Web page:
Mojo’s Pen started in 1981 as a student governed organization at UIC. It is an African-centered open-mic poetry set at UIC. The name comes from the belief that a “mojo” makes people feel better without the use of actual medication. Finding your personal “mojo” can be done without the help of others.   In this case, the “mojo” is found through the pen. Through writing personal thoughts and self-expression, people can cope with the stress life can bring. Mojo’s Pen is said to touch the soul and make the people in attendance experience its power to heal.

(left to right) Mosi Ifatunji, Marco Roc, Vernon Lindsay

The hosts are Mosi Ifatunji, Vernon Lindsay, and Marco Roc. These three bring energy to the atmosphere that helps make Mojo’s Pen the heart of creativity and unity that it is. Ifatunji provides painstaking insight to what is going on around the world and how it affects the Black community. Lindsay offers thoughtful words of encouragement, especially on academics, by sharing personal stories to which the audience can relate. Roc presents methods of action to give back to the community, recently leading the group in a fundraiser for earthquake relief in Haiti. Occasionally, the hosts will share pieces of themselves through their poetry. Together, the three display a special brotherhood that serves as the backbone of the set.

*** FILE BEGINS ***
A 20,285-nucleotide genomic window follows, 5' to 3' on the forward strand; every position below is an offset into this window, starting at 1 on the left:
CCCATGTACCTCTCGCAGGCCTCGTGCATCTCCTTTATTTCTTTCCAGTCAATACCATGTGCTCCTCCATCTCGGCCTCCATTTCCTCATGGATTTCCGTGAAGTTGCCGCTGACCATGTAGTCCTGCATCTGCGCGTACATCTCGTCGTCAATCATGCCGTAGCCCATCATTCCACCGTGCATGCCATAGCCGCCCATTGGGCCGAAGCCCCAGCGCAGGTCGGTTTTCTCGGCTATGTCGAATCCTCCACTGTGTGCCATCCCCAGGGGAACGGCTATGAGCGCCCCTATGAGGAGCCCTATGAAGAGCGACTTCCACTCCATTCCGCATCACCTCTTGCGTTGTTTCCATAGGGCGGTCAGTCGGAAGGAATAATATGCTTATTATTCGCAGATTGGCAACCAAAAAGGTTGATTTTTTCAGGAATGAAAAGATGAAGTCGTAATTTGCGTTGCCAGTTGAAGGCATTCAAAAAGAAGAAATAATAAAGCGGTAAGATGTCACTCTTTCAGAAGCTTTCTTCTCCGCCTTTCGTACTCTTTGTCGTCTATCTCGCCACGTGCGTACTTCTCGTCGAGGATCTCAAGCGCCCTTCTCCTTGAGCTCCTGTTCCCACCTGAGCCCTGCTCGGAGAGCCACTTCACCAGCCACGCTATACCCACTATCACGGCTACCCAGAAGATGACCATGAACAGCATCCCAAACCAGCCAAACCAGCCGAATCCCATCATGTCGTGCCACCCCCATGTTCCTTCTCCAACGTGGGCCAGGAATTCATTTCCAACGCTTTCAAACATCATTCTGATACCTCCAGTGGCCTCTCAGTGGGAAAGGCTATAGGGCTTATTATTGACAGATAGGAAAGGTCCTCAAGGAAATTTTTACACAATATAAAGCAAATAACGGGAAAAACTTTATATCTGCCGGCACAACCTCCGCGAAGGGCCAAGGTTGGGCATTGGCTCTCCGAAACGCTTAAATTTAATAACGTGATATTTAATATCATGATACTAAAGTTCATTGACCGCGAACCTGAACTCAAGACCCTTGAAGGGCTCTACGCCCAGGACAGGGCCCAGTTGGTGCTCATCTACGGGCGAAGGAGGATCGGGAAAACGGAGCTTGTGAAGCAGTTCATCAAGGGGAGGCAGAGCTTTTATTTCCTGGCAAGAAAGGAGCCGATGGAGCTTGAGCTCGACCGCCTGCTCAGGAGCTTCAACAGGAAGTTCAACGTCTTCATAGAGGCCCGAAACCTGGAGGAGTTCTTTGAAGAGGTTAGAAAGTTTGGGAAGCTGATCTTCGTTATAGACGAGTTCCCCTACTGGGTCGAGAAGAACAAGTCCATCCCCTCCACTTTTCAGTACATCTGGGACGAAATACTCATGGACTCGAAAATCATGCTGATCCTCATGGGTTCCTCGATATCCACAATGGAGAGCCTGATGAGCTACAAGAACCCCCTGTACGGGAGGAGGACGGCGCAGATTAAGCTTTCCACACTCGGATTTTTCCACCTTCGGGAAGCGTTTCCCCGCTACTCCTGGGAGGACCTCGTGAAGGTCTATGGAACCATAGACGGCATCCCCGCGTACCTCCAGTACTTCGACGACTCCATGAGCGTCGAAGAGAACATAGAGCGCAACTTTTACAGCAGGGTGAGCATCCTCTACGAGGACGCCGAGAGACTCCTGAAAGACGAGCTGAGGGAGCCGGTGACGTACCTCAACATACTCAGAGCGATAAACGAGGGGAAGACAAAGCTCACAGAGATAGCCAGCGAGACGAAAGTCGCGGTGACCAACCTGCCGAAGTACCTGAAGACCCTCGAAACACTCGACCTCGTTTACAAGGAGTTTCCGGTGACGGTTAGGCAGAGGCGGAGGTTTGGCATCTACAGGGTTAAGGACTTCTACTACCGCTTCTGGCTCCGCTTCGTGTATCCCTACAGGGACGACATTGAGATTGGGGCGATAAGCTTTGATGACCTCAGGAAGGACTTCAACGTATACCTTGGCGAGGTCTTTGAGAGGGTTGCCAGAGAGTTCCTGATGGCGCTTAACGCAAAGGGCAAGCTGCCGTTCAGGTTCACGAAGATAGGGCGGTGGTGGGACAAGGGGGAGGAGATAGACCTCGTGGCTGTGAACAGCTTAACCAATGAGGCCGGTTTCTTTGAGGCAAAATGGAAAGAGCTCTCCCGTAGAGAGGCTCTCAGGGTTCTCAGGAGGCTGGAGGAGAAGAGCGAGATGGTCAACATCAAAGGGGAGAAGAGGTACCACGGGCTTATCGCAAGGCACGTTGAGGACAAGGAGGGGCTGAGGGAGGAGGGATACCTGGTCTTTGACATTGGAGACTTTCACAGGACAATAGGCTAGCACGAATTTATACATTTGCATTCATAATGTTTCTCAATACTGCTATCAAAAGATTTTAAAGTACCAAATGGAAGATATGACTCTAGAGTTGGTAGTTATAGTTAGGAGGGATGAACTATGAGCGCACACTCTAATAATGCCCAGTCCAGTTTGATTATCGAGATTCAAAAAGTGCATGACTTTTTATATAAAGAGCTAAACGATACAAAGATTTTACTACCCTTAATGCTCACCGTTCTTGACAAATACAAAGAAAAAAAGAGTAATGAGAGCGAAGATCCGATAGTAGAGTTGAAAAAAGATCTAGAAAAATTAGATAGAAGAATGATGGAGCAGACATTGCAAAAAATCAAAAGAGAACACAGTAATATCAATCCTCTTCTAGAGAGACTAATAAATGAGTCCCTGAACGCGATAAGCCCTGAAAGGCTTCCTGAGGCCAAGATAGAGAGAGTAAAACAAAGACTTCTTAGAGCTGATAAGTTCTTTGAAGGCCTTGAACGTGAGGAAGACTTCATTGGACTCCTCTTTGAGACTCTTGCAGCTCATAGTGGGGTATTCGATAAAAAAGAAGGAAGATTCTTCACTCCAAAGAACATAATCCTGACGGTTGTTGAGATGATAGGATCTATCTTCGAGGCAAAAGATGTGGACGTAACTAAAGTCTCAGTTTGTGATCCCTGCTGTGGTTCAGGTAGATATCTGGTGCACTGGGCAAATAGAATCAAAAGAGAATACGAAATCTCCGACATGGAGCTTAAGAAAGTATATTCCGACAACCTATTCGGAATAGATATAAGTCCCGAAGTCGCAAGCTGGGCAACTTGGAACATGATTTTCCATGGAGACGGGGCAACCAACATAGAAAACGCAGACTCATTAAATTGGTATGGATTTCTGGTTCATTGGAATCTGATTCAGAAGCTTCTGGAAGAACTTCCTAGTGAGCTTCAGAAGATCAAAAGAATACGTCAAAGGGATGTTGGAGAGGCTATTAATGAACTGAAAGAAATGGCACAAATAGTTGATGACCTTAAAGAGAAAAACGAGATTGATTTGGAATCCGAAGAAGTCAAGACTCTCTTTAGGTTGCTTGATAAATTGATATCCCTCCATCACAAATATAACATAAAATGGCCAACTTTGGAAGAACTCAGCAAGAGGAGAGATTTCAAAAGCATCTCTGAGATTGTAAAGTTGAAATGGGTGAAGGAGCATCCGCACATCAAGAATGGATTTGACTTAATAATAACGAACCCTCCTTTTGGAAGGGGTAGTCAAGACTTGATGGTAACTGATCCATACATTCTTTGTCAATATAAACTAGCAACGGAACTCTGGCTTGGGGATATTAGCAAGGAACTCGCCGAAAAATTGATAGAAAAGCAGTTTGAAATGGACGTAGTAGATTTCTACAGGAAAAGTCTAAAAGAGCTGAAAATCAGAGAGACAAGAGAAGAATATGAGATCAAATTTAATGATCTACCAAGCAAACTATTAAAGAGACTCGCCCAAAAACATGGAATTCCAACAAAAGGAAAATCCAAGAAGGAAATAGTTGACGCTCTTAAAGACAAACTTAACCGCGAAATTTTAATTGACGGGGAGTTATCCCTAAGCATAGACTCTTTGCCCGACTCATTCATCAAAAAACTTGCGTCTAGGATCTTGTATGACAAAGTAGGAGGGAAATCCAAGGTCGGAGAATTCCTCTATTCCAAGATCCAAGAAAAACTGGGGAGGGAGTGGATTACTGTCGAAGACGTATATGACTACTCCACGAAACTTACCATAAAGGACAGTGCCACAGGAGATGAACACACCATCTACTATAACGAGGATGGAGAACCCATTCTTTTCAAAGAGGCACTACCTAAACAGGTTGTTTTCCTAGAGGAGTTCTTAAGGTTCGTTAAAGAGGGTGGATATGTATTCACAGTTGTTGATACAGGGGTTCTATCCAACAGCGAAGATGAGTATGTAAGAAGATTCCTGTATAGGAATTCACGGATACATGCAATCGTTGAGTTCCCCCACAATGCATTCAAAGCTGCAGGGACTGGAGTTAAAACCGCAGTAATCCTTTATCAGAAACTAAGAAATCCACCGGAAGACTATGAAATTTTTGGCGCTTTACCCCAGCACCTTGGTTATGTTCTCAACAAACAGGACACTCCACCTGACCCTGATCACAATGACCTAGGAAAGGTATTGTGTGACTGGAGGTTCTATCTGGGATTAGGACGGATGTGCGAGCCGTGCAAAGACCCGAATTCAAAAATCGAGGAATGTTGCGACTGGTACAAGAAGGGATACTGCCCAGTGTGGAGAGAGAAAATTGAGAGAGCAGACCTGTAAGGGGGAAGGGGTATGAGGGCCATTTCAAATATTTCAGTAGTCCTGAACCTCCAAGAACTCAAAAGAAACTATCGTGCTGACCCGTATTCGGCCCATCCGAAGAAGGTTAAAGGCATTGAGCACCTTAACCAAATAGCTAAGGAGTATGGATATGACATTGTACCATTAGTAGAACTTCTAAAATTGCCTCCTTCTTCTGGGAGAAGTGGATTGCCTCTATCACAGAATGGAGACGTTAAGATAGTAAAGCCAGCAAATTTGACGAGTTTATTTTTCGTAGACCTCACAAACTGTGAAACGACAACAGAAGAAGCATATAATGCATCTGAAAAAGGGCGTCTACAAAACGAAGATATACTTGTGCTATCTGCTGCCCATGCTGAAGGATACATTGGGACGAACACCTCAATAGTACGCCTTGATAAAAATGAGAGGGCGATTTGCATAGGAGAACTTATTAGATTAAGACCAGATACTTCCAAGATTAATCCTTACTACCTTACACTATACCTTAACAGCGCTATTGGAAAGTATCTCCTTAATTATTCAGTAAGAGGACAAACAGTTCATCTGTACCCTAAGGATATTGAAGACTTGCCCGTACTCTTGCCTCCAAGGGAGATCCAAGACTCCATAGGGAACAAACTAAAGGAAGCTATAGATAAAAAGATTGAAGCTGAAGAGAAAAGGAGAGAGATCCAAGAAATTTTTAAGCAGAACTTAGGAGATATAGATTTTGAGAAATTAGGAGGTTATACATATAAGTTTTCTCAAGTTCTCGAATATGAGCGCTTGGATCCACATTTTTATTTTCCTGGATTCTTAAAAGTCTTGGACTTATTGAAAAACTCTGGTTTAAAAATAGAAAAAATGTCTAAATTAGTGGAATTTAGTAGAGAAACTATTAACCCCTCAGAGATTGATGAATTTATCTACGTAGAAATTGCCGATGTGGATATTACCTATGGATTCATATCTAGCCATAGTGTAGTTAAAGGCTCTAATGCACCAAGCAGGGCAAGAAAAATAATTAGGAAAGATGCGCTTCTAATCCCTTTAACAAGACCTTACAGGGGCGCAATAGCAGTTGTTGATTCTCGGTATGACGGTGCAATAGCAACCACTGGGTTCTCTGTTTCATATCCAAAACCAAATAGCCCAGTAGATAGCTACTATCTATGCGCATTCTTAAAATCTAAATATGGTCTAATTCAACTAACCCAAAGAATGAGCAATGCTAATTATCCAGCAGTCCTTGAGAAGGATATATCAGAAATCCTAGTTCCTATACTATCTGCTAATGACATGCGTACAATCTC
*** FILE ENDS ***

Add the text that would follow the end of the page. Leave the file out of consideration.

The performers mainly consist of students and other young musicians from the Chicago area. They are singers, rappers, spoken word poets, and even comedians. Ifatunji says, “The space is important because it allows students to express themselves in a safe space.”  Topics covered can range from what is going on in the world to what is going on in the artists’ personal lives. The artists feel comfortable sharing their experiences with the group because they consider one another to be family.

(left to right) Rik and Eazy performing